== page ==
Wildlife 97. 98 



^ 



plans 8 sections 
speetlve chaste 

Credit 3 



teh&tecture 77 (1), 78 <2X) 

legation and 
oivie and metropolitan 
to non»isaJor& 



decentralisations 
design s and regional 



Prerequisite Issndscape Arehiteafcure 73 « 74 9 of permission 

Cvedit 3 



of the instructor* 
3 class hours 



Wildlife Itaigemeat 61 CDs HOMCIVUB OF VSUUIg HMMflBOBIV 

F&ndameatal ecology and principles of wildlife ssamageme&fc 
with eqpliesis en population- characteristics mid responses* 
Z class hours 5 1 4>"hour laboratory pario«l Credit 3 

Wildlife Management 62 (H>. 31GHttSW« <F WXUKffE MMttOOnX 

ICetheds of collecting and interpreting data in wildlife 
management wi$i esr$>tiasis en field and laboratory experience 
in census methods and criteria for determining $m 9 age 
mti ether characteristics of wild birds and mammals* 
Z class neurs £ I 4«hour laboratory period Credit 3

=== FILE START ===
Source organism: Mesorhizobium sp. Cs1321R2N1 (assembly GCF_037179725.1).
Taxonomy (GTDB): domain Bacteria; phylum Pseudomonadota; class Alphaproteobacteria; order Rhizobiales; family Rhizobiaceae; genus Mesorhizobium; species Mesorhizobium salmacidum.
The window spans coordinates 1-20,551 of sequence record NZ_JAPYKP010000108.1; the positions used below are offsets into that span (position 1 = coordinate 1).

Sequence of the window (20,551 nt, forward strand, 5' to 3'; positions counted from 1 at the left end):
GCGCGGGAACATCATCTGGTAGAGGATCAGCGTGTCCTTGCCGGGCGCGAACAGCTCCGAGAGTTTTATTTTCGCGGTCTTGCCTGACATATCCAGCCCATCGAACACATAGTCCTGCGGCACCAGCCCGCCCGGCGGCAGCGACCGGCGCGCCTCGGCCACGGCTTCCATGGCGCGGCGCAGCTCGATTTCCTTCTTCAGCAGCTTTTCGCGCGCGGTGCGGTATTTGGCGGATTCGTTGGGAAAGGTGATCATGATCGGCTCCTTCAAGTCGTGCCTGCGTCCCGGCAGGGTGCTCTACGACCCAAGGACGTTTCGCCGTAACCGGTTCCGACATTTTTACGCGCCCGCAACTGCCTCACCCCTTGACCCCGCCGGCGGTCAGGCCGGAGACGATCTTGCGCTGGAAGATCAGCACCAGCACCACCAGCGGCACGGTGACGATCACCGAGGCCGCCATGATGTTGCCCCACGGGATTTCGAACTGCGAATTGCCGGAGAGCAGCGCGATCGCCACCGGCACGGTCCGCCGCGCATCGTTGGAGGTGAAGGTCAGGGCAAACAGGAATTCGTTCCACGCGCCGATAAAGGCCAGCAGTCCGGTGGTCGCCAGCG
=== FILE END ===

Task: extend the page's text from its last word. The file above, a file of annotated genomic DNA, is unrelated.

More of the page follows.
Wildlife Management 63 {l)> mmmMi mmmMW WIL1SOTE C196&»63> 
Life histories e identification and habitat requirements of 
waterfowl and marshland furbaaring animals; management of 
wetland habitats. Siven in alternate years* 
2 class hours » I 4*hour laboratory period Credit 3 

Wildlife Management 64 01} MaHaSEMENSt Of WIMm WXLSL1FS <1%1~62) 
Life histories » identification and habitat requirements of 
upland gam© birds « gam® masaaals and furhearerss maaageisent 

of upland 'habitats* Siven in alternate years* 

2 ©lass hours 9 I 4*hour laboratory period Credit 3 

Hiltf-lfe Hanasemsnt 97 i%) & 98 (n> 9 OT6IAL fBGBLEHS 

Qualified seniors who have collated most of the wildlife